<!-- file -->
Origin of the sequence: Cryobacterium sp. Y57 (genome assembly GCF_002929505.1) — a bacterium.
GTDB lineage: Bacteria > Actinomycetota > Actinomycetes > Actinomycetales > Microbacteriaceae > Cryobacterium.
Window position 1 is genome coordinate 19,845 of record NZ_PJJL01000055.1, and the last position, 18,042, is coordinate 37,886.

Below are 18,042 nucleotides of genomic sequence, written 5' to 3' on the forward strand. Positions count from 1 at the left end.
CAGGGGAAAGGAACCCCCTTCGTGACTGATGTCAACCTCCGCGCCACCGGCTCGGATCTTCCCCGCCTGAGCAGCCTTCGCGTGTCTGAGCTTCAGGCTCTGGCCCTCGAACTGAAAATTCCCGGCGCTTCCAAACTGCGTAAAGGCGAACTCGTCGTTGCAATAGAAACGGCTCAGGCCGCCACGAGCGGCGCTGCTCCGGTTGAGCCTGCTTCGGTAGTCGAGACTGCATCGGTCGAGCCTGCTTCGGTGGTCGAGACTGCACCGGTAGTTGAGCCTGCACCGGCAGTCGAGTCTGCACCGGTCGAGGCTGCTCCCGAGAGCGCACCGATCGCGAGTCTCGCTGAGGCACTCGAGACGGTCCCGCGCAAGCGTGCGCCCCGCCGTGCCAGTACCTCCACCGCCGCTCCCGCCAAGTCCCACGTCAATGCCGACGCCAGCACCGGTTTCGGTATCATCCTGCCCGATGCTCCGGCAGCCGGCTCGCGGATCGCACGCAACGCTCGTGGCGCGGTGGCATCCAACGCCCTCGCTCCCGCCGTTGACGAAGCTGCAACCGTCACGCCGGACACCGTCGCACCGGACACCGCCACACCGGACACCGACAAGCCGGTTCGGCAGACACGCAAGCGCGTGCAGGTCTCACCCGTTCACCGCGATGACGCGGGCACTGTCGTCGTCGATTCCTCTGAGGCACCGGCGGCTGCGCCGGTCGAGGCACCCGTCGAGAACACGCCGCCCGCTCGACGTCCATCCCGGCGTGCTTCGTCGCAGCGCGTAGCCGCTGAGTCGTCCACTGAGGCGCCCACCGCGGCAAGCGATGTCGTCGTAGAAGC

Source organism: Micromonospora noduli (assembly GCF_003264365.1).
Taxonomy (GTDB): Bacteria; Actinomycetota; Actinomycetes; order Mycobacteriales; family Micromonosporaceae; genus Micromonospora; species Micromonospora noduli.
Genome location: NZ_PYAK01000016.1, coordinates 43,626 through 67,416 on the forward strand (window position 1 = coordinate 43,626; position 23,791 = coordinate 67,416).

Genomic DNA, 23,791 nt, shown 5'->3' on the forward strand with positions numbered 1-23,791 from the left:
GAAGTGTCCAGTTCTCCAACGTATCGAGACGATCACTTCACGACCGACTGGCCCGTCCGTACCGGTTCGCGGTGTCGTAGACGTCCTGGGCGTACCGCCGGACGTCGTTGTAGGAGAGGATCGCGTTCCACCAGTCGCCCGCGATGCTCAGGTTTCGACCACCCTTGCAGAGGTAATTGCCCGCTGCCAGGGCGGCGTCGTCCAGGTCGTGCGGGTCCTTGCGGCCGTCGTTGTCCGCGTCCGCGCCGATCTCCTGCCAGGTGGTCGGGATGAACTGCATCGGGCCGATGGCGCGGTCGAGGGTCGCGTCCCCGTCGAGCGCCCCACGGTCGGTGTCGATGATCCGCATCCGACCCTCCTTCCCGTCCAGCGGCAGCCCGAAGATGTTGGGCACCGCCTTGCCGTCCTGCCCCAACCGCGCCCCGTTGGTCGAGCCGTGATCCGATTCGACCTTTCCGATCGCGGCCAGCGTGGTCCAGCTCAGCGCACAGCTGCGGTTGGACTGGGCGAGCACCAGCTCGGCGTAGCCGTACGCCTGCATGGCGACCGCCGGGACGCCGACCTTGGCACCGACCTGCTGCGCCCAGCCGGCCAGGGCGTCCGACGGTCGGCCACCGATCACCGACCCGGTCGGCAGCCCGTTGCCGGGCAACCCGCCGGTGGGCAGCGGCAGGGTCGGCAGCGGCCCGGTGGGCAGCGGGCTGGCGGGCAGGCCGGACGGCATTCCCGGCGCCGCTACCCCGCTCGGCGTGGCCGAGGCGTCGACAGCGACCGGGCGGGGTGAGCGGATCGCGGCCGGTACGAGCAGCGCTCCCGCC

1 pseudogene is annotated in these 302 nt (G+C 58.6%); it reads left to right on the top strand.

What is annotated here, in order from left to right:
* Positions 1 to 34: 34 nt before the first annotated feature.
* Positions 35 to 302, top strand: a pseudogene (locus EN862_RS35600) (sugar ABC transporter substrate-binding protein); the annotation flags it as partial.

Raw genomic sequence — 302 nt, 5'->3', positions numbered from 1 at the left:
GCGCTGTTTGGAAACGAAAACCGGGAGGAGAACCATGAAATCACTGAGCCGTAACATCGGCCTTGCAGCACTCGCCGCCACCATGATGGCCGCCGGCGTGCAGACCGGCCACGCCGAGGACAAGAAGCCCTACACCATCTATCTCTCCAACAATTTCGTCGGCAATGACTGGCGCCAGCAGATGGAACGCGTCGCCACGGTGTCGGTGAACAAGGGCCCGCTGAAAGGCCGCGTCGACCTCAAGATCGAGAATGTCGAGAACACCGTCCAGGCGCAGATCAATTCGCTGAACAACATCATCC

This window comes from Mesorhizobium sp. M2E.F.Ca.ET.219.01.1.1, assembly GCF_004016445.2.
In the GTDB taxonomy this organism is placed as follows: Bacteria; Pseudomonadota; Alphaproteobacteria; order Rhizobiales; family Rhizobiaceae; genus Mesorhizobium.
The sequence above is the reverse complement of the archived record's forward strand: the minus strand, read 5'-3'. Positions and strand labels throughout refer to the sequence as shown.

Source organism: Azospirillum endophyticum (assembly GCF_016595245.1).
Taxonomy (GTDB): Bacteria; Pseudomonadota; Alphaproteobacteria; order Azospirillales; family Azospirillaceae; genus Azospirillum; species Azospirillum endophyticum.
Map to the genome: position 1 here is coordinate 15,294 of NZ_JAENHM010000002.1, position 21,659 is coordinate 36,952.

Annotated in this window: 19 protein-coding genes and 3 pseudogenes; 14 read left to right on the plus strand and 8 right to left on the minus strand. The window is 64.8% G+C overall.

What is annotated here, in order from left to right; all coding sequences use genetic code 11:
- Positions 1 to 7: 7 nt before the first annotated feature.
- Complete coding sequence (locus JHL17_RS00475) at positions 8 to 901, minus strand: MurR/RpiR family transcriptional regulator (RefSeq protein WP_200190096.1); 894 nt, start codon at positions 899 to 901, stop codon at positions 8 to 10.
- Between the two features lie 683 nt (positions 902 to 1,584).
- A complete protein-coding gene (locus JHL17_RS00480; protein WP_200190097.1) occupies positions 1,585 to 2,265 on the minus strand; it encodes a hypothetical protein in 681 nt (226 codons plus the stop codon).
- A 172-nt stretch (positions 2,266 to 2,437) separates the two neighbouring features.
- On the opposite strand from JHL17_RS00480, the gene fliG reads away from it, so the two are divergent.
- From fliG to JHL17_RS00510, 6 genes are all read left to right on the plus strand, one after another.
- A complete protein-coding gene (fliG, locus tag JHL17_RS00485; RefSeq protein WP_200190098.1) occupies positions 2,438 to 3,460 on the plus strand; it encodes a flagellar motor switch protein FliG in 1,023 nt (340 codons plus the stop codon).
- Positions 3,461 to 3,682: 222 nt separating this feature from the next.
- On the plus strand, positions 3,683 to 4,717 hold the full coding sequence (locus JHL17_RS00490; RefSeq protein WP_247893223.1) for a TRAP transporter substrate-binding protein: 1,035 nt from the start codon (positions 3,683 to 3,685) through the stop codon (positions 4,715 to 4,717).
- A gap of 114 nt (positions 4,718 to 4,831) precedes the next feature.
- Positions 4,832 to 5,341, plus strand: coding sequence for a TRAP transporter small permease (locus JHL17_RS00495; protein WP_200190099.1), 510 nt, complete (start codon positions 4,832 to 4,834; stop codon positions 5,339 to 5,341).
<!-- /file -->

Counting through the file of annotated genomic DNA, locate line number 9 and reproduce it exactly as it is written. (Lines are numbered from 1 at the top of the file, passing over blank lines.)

Genomic DNA, 23,791 nt, shown 5'->3' on the forward strand with positions numbered 1-23,791 from the left: